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Church Finds Vicar Guilty Of ‘Spiritually Abusing’ Teenage Boy

The Church of England convicted a vicar of spiritually abusing a 15-year-old boy in the first ruling of its kind in its history.

A Church of England tribunal found Rev. Timothy Davis, vicar of Christ Church, guilty of spiritually abusing a teenage boy, identified in court documents as W1, over the course of 18 months beginning in 2011, according to The Guardian. Characteristics of spiritual abuse include coercion, manipulation, exerting control over an individual via the misuse of scripture and other religious texts, and providing divine justification for the abuser’s behavior, according to the academics from Bournemouth University.

Court documents said Davis “engaged in mentoring so intense that W1 was put under unacceptable pressure having regard to his age and maturity and was deprived of his freedom of choice as to whether to continue,” according to The Guardian.

“Under the guise of his authority [Davis] sought to control by the use of admonition, scripture, prayer and revealed prophecy the life of W1 and/or his relationship with his girlfriend,” the documents added.

Davis lived in the family’s home during the 18 months that he ostensibly mentored W1, went on vacation with the family, and forced the boy to participate 2-hour long sessions consisting of scripture study and prayer in the boy’s bedroom. Davis would allegedly grow angry with the boy if he did not respond to text or calls and told the boy that his girlfriend was a “bad seed” and that her family was evil, according to Oxford Mail.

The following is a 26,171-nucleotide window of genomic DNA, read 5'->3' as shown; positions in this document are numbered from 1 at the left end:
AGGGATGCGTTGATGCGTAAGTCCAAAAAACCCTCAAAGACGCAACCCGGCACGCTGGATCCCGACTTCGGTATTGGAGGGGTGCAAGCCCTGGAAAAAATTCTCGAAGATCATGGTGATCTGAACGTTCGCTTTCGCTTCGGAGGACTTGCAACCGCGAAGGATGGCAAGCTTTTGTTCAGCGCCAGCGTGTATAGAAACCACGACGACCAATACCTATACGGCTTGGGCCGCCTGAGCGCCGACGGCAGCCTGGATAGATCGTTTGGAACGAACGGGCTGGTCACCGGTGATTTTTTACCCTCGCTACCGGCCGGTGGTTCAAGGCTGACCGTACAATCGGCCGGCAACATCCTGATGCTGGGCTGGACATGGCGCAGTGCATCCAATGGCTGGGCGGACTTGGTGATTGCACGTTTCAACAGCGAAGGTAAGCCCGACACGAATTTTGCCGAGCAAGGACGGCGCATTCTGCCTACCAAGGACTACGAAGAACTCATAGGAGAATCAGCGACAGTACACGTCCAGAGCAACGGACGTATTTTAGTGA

The church’s investigation found nothing to indicate sexual abuse, nor did the boy or his mother allege abuse of that kind. The mother became concerned about Davis’ interactions with her son but did not question him since she worked at the church and Davis, being a vicar, was her boss.

“There was no way I could have told him [Mr Davis] the mentoring should stop. We were frightened of the consequences to [Mr Davis] and what God would do. [Mr Davis] was saying things that were scaring me. It was not the God I knew,” the boy’s mom told the court, according to Oxford Mail.

Davis claimed ignorance of the manner in which he affected W1, saying that the allegations “shocked and confused” him. The diocese of Oxford suspended Davis in July of 2016. Davis claimed that he had been diagnosed with post traumatic stress disorder in 2012, which he said was caused by a car crash he endured at 7 years old and the death of his older brother, who was stillborn.

Oxford mail reports that the tribunal claimed that no medical or psychiatric evidence supported his claim, while The Guardian reports that a psychiatrist told the tribunal that Davis was diagnosed with PTSD in September of 2016. In either case, the church’s judgement remained that Davis violated the church’s safeguarding procedures and committed misconduct.

“The findings of the tribunal show that, sadly, Tim Davis betrayed the trust of everyone involved in a youth-mentoring programme at Christ Church, Abingdon – none more so than the young man and his family, who offered their home and hospitality to him,” the church tribunal wrote in a statement, according to The Guardian.

The Church of England forbids clergy to use their influence to bully or denigrate, or to rob an individual of their autonomy.

The church’s tribunal will decide which disciplinary measures to take against Davis in an upcoming hearing.

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